Delinquency rates have historically been lower in Nevada than the national average. However, once the pandemic hit and the area’s unemployment rate spiked, the delinquency rate quickly climbed above the national average. Delinquencies peaked in May 2020 at 10%, and the rate has been improving slowly since. As of January 2021, delinquencies in the area were at 7.4%, compared to the national rate of 5.85%.
The high delinquency rate is likely made worse due to the eviction moratorium that was put in place in response to COVID-19 to allow tenants to stay in their homes even if they couldn't pay rent. This has caused many landlords to fall behind on mortgage payments.
The foreclosure rate across the country has dropped since the pandemic because of protections that have been put in place allowing many homeowners who can’t make their payments to enroll in a forbearance program. It is worth noting, however, that the foreclosure rate in Nevada was improving significantly before the start of the pandemic. Foreclosures were at 1.8% in January of 2016 and fell to 0.5% by January 2020. As of January 2021, Nevada’s foreclosure rate sits at 0.4% compared to the national rate of 0.32%. View this resource to see foreclosure investing opportunities in Las Vegas.
Las Vegas is well known for its entertainment, casinos, and resorts, but the area’s economy has slowly been diversifying as companies are choosing to move to Las Vegas for the lower cost of living, predictable weather, and business-friendly tax laws.
Gaming and hospitality. People travel from all over the world to visit the many casinos and resorts in Las Vegas, and this industry is the lifeblood of the local economy. Some of the largest employers in this group are MGM Resort International (NYSE: MGM), Caesars Entertainment (NASDAQ: CZR), and Wynn Resorts (NASDAQ: WYNN).
Technology. Las Vegas has gained popularity in recent years in the tech space as a mix of large companies and startups are choosing to move to the area. Notable tech companies in the area include Zappos (in downtown Las Vegas), GoWireless, and Google (NASDAQ: GOOGL), which now has two $600 million data centers in Henderson, NV.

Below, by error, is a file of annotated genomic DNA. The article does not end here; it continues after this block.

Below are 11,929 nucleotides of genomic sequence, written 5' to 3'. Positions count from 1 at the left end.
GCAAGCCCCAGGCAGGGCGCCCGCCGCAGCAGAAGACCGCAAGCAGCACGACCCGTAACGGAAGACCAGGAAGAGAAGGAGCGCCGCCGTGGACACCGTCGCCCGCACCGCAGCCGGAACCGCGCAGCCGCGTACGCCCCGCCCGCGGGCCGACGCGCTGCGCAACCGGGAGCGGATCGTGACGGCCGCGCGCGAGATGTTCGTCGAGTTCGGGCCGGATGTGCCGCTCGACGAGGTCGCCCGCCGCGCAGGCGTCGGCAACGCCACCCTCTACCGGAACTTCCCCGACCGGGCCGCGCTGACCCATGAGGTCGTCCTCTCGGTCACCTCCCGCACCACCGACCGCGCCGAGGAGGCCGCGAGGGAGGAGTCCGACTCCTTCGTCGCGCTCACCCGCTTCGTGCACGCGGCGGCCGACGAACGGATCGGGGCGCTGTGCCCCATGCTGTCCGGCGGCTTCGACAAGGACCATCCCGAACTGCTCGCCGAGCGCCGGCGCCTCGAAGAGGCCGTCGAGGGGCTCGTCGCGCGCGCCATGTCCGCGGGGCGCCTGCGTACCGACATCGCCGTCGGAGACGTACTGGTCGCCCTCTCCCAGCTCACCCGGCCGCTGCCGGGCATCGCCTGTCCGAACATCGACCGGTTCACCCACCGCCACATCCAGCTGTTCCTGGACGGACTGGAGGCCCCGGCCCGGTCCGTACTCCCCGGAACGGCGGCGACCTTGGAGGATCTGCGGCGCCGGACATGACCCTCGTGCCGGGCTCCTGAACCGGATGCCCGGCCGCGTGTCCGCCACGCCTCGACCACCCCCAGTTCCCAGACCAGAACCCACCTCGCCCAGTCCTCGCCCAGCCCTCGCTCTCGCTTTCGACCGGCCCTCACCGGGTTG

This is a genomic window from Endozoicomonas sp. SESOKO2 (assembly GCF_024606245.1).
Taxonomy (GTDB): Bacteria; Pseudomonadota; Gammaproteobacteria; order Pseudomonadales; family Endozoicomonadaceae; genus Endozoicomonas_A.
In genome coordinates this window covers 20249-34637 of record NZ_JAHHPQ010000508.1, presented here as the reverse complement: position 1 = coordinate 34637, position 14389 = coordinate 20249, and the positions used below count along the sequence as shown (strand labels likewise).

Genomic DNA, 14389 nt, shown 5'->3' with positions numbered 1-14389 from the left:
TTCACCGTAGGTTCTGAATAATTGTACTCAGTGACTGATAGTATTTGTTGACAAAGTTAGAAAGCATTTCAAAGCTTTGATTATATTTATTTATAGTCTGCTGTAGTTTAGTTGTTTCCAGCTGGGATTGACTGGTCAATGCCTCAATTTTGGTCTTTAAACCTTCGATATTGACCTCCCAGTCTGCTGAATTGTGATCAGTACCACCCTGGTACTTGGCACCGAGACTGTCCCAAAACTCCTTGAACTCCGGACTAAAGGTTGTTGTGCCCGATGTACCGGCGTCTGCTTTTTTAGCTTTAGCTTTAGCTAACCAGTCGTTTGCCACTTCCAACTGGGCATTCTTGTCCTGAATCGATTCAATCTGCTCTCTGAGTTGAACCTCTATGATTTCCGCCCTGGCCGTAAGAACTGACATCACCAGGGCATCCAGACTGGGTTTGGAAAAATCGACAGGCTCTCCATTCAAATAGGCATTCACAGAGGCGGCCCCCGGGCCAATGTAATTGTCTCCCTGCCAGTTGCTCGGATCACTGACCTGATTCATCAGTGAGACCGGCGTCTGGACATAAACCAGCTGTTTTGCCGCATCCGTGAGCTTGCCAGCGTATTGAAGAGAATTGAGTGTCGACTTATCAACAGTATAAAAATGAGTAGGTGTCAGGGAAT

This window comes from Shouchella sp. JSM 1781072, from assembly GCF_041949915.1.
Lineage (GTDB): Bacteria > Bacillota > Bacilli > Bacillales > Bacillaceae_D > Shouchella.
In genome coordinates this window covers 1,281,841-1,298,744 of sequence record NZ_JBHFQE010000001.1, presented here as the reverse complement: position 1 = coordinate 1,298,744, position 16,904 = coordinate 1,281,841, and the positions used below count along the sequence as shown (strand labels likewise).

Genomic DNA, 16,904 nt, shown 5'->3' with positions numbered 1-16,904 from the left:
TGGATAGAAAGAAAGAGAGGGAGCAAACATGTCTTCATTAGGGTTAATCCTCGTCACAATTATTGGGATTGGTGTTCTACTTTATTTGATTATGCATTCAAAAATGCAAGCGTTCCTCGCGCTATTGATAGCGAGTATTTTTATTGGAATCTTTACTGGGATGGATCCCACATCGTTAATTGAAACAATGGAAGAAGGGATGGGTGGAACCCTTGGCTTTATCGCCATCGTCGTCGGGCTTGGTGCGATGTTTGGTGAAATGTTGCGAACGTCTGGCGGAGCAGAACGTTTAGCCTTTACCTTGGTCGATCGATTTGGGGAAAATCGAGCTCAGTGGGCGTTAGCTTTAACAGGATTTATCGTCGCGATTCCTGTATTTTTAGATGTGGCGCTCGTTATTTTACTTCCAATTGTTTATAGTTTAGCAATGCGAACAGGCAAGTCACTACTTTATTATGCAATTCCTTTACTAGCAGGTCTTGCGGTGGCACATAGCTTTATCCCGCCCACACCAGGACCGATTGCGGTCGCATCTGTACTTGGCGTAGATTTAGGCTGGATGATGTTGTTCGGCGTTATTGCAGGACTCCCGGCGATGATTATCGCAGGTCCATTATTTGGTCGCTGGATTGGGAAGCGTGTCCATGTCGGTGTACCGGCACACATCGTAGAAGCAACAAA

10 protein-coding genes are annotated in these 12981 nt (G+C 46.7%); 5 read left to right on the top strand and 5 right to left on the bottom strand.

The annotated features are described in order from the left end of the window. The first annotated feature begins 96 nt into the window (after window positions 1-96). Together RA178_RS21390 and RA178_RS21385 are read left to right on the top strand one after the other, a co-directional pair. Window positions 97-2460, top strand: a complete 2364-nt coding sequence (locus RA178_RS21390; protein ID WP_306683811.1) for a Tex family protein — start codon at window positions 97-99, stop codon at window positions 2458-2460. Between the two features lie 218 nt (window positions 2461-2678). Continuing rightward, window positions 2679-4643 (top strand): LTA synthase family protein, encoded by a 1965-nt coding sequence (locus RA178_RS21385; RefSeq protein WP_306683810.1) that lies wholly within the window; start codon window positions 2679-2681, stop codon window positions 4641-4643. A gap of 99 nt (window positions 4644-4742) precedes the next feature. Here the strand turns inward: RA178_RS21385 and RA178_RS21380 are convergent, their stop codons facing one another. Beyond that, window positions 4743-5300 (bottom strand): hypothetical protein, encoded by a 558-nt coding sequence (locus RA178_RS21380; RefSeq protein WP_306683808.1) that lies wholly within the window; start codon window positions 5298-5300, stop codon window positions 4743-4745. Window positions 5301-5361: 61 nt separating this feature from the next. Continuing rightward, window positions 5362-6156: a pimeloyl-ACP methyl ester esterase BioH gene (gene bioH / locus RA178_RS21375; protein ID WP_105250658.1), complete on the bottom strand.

Military. Established in 1941 as the Las Vegas Army Air Field, Nellis Air Force Base is now one of the largest employers in Southern Nevada with a workforce of about 9,500, including military and civilians. Nellis Air Force Base is located about eight miles northeast of Las Vegas.
Healthcare. Las Vegas has several hospitals and medical facilities, which makes healthcare a popular industry there. Dignity Health owns several facilities around Las Vegas, including four St. Rose hospitals and several other specialized facilities. Another company, Valley Health Systems, owns six hospitals around Las Vegas and employs 6,500 residents.
Schools of note
Las Vegas has a number of public and private colleges spread out throughout the area, with a growing number of students.
University of Nevada, Las Vegas
Located just 1.6 miles east of the Las Vegas Strip, the University of Nevada, Las Vegas, sits on a 332-acre campus. During the fall of 2020, the school had over 31,000 students enrolled.
Nevada State College
Nevada State College is a growing school located in Henderson, Nevada. Enrollment for fall 2019 was 5,578, which was up over 57% from only five years earlier.
College of Southern Nevada
As the largest college in Nevada, the College of Southern Nevada has three campuses: Henderson, North Las Vegas, and Las Vegas. Between the three campuses, this school has over 31,000 part-time and full-time students enrolled.
Las Vegas is also home to several smaller schools with healthcare programs. Some of these include Roseman University of Health Sciences, Pima Medical Institute, and Chamberlain University College of Nursing.